Saturday, February 12, 2011

Cardamom Chicken Curry

The first time I had Indian food, I was 23 and visiting relatives in Australia.
For me it was very different, but I loved it.

But, I like a little variety and excitement in food.
Sometimes I really crave Thai or Indian food now, and something a little spicy can be a plus when the weather's a little nippy.
A fresh, homemade curry IS do-able.

Whether people have an adventurous palate or not is something you might not be able to change. I'm sorry for that. Some people are meat-and-potatoes and nothing else will do.

Part of my reason for this particular recipe is that I love cardamom, another is that I enjoy Indian food, a third is that I bought a LOT of ginger root.
Not that it's a problem, I do like ginger... I just wanted to put it to good use before it dried out or something like that.

This recipe is based on one I found on Saveur's website, by Monica Bhide, and by now I've made it a couple times.

Of course I made some changes... to account for taste, availability of ingredients and what I had on hand, as well as increasing amounts for a larger group.

How authentic is it since I've touched it? I don't know. Does it matter that much? I don't know that either.

The sauce is not incredibly thick, its a little soupy. Even if there's no chicken left, the sauce is great spooned over a bowl of rice.

Curry is perfect with some steaming Basmati or jasmine rice (cooked in water with a sprinkle of salt and a drizzle of olive oil), which is fairly accessible at any grocery.
Additionally, I mince fresh cilantro and green onions, toss them together, and sprinkle over the finished dish. On the side I like to have a little raita- which I don't have a fixed recipe for.

It's usually a mix of plain yogurt, peeled/seeded/diced English cucumber, maybe diced green onion and/or tomato, a sprinkle of salt and pepper, and maybe a dash or two of cumin powder.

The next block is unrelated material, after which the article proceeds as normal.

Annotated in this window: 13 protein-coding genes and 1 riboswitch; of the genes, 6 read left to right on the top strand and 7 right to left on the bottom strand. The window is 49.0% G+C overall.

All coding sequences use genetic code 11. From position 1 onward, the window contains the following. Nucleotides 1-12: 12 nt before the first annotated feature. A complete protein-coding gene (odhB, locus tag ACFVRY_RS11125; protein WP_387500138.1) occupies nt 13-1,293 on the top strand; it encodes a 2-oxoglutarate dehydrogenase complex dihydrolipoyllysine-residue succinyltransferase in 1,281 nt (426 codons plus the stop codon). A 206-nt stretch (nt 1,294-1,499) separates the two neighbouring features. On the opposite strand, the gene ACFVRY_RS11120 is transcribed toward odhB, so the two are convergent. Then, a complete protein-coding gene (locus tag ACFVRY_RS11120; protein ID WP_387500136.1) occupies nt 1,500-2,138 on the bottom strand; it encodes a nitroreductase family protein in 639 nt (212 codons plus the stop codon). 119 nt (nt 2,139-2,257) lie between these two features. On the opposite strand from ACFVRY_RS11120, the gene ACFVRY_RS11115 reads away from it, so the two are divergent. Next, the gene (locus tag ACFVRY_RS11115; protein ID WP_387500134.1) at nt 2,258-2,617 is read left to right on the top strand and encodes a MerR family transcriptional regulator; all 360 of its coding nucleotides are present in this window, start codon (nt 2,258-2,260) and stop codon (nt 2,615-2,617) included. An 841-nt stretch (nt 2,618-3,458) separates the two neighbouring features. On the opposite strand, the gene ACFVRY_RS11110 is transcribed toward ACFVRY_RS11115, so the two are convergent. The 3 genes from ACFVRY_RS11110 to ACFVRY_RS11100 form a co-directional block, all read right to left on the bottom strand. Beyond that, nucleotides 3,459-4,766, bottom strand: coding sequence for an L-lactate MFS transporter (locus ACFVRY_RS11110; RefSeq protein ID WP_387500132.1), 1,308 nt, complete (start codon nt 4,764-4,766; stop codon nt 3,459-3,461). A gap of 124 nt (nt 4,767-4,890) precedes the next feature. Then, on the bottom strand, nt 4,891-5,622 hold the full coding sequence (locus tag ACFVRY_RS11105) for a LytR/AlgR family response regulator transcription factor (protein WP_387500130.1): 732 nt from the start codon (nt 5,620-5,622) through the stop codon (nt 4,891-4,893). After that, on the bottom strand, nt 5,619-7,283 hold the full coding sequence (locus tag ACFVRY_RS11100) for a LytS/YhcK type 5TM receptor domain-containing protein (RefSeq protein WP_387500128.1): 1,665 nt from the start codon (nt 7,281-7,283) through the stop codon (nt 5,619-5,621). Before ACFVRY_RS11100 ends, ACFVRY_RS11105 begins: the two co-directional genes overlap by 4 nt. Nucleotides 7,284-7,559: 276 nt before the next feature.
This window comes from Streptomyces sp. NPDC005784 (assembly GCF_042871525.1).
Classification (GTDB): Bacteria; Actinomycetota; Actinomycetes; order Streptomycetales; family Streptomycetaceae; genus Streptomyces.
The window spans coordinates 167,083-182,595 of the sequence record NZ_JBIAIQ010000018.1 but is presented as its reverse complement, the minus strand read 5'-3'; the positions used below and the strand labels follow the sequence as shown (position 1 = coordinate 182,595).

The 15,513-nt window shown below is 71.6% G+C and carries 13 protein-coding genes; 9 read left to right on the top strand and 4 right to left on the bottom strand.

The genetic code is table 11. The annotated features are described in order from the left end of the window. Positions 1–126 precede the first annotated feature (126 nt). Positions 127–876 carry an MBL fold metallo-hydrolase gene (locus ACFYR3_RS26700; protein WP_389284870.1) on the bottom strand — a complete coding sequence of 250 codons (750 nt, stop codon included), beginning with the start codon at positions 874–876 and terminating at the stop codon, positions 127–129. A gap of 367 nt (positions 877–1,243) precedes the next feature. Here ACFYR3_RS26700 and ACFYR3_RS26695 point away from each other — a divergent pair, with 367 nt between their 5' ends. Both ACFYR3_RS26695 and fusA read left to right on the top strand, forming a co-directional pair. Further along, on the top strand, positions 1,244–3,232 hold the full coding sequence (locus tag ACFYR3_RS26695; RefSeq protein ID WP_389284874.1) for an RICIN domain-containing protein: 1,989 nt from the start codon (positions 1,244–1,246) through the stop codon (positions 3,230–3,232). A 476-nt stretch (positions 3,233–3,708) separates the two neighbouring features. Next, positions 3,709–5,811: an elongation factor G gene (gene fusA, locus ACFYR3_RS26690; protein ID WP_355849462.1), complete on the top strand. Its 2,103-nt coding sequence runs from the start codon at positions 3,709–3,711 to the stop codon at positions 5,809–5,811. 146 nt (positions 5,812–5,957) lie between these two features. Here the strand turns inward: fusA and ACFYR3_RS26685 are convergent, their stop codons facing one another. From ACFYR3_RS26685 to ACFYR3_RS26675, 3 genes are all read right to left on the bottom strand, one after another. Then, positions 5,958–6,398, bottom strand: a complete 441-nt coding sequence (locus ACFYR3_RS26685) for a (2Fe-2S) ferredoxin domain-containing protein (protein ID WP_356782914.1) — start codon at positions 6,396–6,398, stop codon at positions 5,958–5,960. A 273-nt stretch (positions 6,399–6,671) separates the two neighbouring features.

Raita is a cooling and contrasting accompaniment to the warm and spicy curry dish.

Cardamom Chicken Curry
based on a recipe by Monica Bhide
Serves 8-10

5 lb bone-in, skinless chicken thighs and legs
1 13-oz can coconut milk (I use a low-fat version and it works well)
1 1/2 c plain yogurt (also used low-fat here, not a problem)
1 1/2 t tumeric
1 t cayenne pepper
1 T kosher salt
20 green cardamom pods, crushed and divided
1/3 c vegetable oil
1 cinnamon stick
12 black peppercorns
1 1/2 t sweet curry powder
2 medium onions, diced
1 piece of fresh ginger, about 2 1/2 inches in length, minced
4 large garlic cloves, minced
3-4 serrano chiles, stemmed, seeded, ribs removed, and minced

chopped cilantro for serving
chopped green onions for serving

In a large bowl or container, mix together the coconut milk, yogurt, 12 crushed cardamom pods and seeds, cayenne pepper, salt, and tumeric. Add the chicken, and make sure all of it is coated with the yogurt mixture. Cover and refrigerate at least 2 hours and up to overnight.
Heat the oil in a large pot over medium-high heat. Add the last 8 cardamom pods, peppercorns, curry powder, and cinnamon stick. Cook until fragrant, 1-2 minutes. Add the onion, garlic, ginger, and chiles. Stir the mixture occasionally and cook until the onions start to brown and a thick, golden, scrape-able layer of spices starts to develop on the bottom of the pot. Pour in the chicken and marinade and turn the heat down so the mixture simmers. Stir the chicken, flipping occasionally so it cooks evenly, about 40 minutes.
Season with a little salt if necessary, garnish with a sprinkling of cilantro and green onion if desired.
Serve with rice and raita.


  1. Thank you, thank you, thank you!

  2. Yum! We had it last night and it was delicious. I appreciated that I could get so many ingredients at a traditional grocery store since we don't have an Indian grocery near by.